Vanity plates (also known as personal plates) can be a way to stand out from the hordes of alphanumeric plate-holders. One’s last name, car model, or even obscure dirty words can be stamped into your license plate, provided you’re willing to fill out a form with your preferred plate’s lettering and an explanation of what it means.
Los Angeles Magazine reports that the California Department of Motor Vehicles received almost 250,000 applications for individualistic Californians in 2018, all of whom wanted their own customized plates. From its favorites, we have picked 10 of our own, listed in countdown style. Try not to have water in your mouth as you read.
“Bae” is well-known shorthand for “babe,” an endearing term for a romantic partner, which is what this plate’s applicant claims to call their girlfriend in celebration of their anniversary. But the cruel, well-versed clerks of the DMV denied this romantic the ability to tout their love in traffic on the basis that “bae” is Danish for “poop.”
“On my way to bang your b***h,” explained this plate’s applicant, who presumably drives a BMW 320i with a salvage title. With a meaning as juvenile as this, it’s no surprise the DMV denied this application.
“I’m the extension of my dad. My father’s name is ‘Dick’ and I was named after him,” claimed one Brant, trying to obscure the reason for applying for a plate that reads an abbreviated version of “d**k extension.” This too went in the trash.
“Fish ball,” is all this applicant wrote. A confused DMV employee denied this plate, assuming it to mean something sexual. Almost everything is listed in Urban Dictionary as an obscure sexual term of some sort, and though there’s an entry worded similarly, the fact that it only has 54 thumbs up since its 2007 submission means that this term is so obscure that it’s got to be meaningless at best to 99.9999 percent of the population.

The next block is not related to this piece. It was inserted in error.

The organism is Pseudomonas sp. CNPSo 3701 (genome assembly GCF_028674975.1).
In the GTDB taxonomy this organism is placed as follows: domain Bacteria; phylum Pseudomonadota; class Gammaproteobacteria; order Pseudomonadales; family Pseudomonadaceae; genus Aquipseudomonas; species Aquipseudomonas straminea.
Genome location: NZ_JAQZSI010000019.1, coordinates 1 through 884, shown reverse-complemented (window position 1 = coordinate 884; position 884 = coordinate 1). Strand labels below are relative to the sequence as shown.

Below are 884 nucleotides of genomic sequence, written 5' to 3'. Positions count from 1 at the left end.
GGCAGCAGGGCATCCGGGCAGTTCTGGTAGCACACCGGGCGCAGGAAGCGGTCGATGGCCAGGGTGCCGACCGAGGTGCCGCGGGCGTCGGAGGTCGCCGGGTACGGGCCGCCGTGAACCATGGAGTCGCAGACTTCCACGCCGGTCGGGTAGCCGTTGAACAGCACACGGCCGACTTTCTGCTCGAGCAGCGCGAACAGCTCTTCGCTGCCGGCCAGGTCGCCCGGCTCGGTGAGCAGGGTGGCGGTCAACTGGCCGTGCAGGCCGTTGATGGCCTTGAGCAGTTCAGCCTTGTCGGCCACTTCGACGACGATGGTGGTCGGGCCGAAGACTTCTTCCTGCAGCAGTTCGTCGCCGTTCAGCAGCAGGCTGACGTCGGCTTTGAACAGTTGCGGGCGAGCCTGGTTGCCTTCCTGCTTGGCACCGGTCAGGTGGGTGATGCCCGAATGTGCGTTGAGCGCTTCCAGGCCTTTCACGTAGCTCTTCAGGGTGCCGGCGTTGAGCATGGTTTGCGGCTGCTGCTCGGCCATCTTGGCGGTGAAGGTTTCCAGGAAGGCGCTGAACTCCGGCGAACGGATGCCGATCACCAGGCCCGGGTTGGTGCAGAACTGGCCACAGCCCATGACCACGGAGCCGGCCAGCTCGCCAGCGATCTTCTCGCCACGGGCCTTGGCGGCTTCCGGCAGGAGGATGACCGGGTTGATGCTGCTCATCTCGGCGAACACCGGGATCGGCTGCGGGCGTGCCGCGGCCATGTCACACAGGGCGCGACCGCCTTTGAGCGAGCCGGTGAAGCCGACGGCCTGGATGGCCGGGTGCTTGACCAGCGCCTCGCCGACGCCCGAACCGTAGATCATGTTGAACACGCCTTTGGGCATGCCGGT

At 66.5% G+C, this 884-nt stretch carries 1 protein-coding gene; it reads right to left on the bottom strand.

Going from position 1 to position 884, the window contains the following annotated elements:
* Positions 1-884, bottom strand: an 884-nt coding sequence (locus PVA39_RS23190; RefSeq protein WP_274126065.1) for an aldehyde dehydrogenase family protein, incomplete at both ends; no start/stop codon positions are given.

Aenima, says this applicant, is the second album from rock band Tool, and they’re not lying. Unfortunately for this rocker, Aenima is visually similar to the word “enema,” which is generally not a mental image someone wants when sipping on some hot brown during their morning commute. Denied.
“Saint Anne,” said this application, in regard to the religious figure recorded to be the grandmother of Jesus Christ, “is an important historical figure, and someone who I model my life after.” But they likely take more after Judas than they do Anne, as S8TAN is a blatant rewriting of “Satan.” Any fan of miss Anne would have tried for something closer to the source material, such as “ST ANNE.”
4: BLUE ME
“Sad time in my life and my car is blue,” said this applicant, pretending not to be making a vulgar reference. Because sadness can’t be conveyed via the plate “IM SAD,” with a bumper sticker, or by driving a leased a Nissan Altima.
“Have unwavering faith (4) respect the day,” said this one, trying to mask crudeness as piety. But to answer their question regarding who farted, it was probably…
“I am a nurse anesthetist,” claimed one presumably flatulent medical professional. Beano is an over-the-counter treatment, as is eating less underripe fruit.
“Celebration of my son [Dick] moving out of the house,” says this one, as if any Millennials or Gen Z’ers go by the name Dick. Come on, man.